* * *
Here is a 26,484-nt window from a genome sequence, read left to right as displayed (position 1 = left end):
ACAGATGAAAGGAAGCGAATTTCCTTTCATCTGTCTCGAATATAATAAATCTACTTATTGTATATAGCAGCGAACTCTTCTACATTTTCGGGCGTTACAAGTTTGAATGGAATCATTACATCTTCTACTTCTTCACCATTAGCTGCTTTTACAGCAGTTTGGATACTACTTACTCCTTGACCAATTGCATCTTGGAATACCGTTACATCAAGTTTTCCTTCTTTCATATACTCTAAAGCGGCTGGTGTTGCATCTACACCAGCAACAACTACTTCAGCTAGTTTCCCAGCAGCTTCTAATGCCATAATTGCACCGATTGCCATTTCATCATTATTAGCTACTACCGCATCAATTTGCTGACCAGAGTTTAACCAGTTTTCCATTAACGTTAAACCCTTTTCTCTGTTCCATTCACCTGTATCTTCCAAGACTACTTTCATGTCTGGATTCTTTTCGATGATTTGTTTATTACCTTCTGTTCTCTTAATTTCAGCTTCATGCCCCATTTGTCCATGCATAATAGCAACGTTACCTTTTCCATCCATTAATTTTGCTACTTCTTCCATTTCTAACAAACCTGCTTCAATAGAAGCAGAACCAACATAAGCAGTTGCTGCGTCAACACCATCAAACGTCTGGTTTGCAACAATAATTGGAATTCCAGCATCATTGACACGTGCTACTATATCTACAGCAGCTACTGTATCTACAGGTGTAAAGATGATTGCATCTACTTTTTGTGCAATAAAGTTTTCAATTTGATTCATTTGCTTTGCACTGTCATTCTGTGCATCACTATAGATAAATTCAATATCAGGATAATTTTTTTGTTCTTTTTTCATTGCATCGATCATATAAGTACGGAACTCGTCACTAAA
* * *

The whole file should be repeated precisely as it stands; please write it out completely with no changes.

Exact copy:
Here is a 26,484-nt window from a genome sequence, read left to right as displayed (position 1 = left end):
ACAGATGAAAGGAAGCGAATTTCCTTTCATCTGTCTCGAATATAATAAATCTACTTATTGTATATAGCAGCGAACTCTTCTACATTTTCGGGCGTTACAAGTTTGAATGGAATCATTACATCTTCTACTTCTTCACCATTAGCTGCTTTTACAGCAGTTTGGATACTACTTACTCCTTGACCAATTGCATCTTGGAATACCGTTACATCAAGTTTTCCTTCTTTCATATACTCTAAAGCGGCTGGTGTTGCATCTACACCAGCAACAACTACTTCAGCTAGTTTCCCAGCAGCTTCTAATGCCATAATTGCACCGATTGCCATTTCATCATTATTAGCTACTACCGCATCAATTTGCTGACCAGAGTTTAACCAGTTTTCCATTAACGTTAAACCCTTTTCTCTGTTCCATTCACCTGTATCTTCCAAGACTACTTTCATGTCTGGATTCTTTTCGATGATTTGTTTATTACCTTCTGTTCTCTTAATTTCAGCTTCATGCCCCATTTGTCCATGCATAATAGCAACGTTACCTTTTCCATCCATTAATTTTGCTACTTCTTCCATTTCTAACAAACCTGCTTCAATAGAAGCAGAACCAACATAAGCAGTTGCTGCGTCAACACCATCAAACGTCTGGTTTGCAACAATAATTGGAATTCCAGCATCATTGACACGTGCTACTATATCTACAGCAGCTACTGTATCTACAGGTGTAAAGATGATTGCATCTACTTTTTGTGCAATAAAGTTTTCAATTTGATTCATTTGCTTTGCACTGTCATTCTGTGCATCACTATAGATAAATTCAATATCAGGATAATTTTTTTGTTCTTTTTTCATTGCATCGATCATATAAGTACGGAACTCGTCACTAAA